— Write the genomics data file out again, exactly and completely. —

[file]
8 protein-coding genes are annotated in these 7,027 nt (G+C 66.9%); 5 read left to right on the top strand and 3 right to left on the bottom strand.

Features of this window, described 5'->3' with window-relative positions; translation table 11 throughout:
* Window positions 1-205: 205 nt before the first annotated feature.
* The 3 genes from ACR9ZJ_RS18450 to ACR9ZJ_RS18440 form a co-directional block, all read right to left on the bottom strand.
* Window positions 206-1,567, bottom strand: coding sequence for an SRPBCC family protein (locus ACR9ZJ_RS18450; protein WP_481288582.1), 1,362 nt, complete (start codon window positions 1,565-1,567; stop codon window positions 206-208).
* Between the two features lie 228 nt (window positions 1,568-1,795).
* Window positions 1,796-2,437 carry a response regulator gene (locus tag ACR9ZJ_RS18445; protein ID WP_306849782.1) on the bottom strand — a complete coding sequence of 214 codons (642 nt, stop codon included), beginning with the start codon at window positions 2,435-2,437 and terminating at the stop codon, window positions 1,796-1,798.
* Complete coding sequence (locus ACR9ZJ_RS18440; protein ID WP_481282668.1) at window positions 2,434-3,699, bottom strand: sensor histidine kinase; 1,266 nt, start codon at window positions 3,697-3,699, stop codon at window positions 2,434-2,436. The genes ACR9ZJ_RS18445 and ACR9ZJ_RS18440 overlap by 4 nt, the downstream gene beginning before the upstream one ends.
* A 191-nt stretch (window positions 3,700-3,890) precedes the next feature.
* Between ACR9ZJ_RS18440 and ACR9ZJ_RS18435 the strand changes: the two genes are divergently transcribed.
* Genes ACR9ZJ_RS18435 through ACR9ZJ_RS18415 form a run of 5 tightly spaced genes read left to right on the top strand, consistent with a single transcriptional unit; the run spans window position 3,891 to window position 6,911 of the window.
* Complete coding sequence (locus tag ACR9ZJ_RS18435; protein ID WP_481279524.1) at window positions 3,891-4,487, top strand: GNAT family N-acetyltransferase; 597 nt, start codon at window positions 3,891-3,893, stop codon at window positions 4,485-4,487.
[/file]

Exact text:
8 protein-coding genes are annotated in these 7,027 nt (G+C 66.9%); 5 read left to right on the top strand and 3 right to left on the bottom strand.

Features of this window, described 5'->3' with window-relative positions; translation table 11 throughout:
* Window positions 1-205: 205 nt before the first annotated feature.
* The 3 genes from ACR9ZJ_RS18450 to ACR9ZJ_RS18440 form a co-directional block, all read right to left on the bottom strand.
* Window positions 206-1,567, bottom strand: coding sequence for an SRPBCC family protein (locus ACR9ZJ_RS18450; protein WP_481288582.1), 1,362 nt, complete (start codon window positions 1,565-1,567; stop codon window positions 206-208).
* Between the two features lie 228 nt (window positions 1,568-1,795).
* Window positions 1,796-2,437 carry a response regulator gene (locus tag ACR9ZJ_RS18445; protein ID WP_306849782.1) on the bottom strand — a complete coding sequence of 214 codons (642 nt, stop codon included), beginning with the start codon at window positions 2,435-2,437 and terminating at the stop codon, window positions 1,796-1,798.
* Complete coding sequence (locus ACR9ZJ_RS18440; protein ID WP_481282668.1) at window positions 2,434-3,699, bottom strand: sensor histidine kinase; 1,266 nt, start codon at window positions 3,697-3,699, stop codon at window positions 2,434-2,436. The genes ACR9ZJ_RS18445 and ACR9ZJ_RS18440 overlap by 4 nt, the downstream gene beginning before the upstream one ends.
* A 191-nt stretch (window positions 3,700-3,890) precedes the next feature.
* Between ACR9ZJ_RS18440 and ACR9ZJ_RS18435 the strand changes: the two genes are divergently transcribed.
* Genes ACR9ZJ_RS18435 through ACR9ZJ_RS18415 form a run of 5 tightly spaced genes read left to right on the top strand, consistent with a single transcriptional unit; the run spans window position 3,891 to window position 6,911 of the window.
* Complete coding sequence (locus tag ACR9ZJ_RS18435; protein ID WP_481279524.1) at window positions 3,891-4,487, top strand: GNAT family N-acetyltransferase; 597 nt, start codon at window positions 3,891-3,893, stop codon at window positions 4,485-4,487.